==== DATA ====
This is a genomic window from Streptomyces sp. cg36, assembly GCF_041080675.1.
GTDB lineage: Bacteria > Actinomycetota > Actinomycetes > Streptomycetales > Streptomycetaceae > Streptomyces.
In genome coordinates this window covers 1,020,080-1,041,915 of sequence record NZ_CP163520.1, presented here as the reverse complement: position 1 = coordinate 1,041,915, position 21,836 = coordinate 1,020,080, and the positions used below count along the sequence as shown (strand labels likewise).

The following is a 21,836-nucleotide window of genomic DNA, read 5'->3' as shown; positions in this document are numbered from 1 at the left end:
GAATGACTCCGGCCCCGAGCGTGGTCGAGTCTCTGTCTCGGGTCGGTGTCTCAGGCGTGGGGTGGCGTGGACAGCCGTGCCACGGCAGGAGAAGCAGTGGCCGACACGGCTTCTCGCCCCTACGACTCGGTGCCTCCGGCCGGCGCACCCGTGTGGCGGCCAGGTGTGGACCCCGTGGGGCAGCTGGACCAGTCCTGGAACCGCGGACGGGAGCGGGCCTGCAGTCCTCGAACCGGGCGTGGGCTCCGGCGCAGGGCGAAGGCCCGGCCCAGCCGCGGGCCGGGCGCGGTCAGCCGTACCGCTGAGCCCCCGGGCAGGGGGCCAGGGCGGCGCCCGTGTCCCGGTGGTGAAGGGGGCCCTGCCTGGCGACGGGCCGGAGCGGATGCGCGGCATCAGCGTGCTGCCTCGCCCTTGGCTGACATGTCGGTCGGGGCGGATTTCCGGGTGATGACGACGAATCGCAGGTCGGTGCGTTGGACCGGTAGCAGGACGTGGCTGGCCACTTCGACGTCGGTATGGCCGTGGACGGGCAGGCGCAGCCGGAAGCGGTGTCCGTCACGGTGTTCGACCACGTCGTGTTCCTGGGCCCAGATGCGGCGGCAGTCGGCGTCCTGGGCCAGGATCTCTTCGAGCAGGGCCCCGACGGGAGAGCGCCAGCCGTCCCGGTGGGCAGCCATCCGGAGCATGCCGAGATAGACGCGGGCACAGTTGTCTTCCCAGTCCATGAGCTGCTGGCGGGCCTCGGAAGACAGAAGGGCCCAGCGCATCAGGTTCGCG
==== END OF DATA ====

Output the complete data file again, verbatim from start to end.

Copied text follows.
This is a genomic window from Streptomyces sp. cg36, assembly GCF_041080675.1.
GTDB lineage: Bacteria > Actinomycetota > Actinomycetes > Streptomycetales > Streptomycetaceae > Streptomyces.
In genome coordinates this window covers 1,020,080-1,041,915 of sequence record NZ_CP163520.1, presented here as the reverse complement: position 1 = coordinate 1,041,915, position 21,836 = coordinate 1,020,080, and the positions used below count along the sequence as shown (strand labels likewise).

The following is a 21,836-nucleotide window of genomic DNA, read 5'->3' as shown; positions in this document are numbered from 1 at the left end:
GAATGACTCCGGCCCCGAGCGTGGTCGAGTCTCTGTCTCGGGTCGGTGTCTCAGGCGTGGGGTGGCGTGGACAGCCGTGCCACGGCAGGAGAAGCAGTGGCCGACACGGCTTCTCGCCCCTACGACTCGGTGCCTCCGGCCGGCGCACCCGTGTGGCGGCCAGGTGTGGACCCCGTGGGGCAGCTGGACCAGTCCTGGAACCGCGGACGGGAGCGGGCCTGCAGTCCTCGAACCGGGCGTGGGCTCCGGCGCAGGGCGAAGGCCCGGCCCAGCCGCGGGCCGGGCGCGGTCAGCCGTACCGCTGAGCCCCCGGGCAGGGGGCCAGGGCGGCGCCCGTGTCCCGGTGGTGAAGGGGGCCCTGCCTGGCGACGGGCCGGAGCGGATGCGCGGCATCAGCGTGCTGCCTCGCCCTTGGCTGACATGTCGGTCGGGGCGGATTTCCGGGTGATGACGACGAATCGCAGGTCGGTGCGTTGGACCGGTAGCAGGACGTGGCTGGCCACTTCGACGTCGGTATGGCCGTGGACGGGCAGGCGCAGCCGGAAGCGGTGTCCGTCACGGTGTTCGACCACGTCGTGTTCCTGGGCCCAGATGCGGCGGCAGTCGGCGTCCTGGGCCAGGATCTCTTCGAGCAGGGCCCCGACGGGAGAGCGCCAGCCGTCCCGGTGGGCAGCCATCCGGAGCATGCCGAGATAGACGCGGGCACAGTTGTCTTCCCAGTCCATGAGCTGCTGGCGGGCCTCGGAAGACAGAAGGGCCCAGCGCATCAGGTTCGCG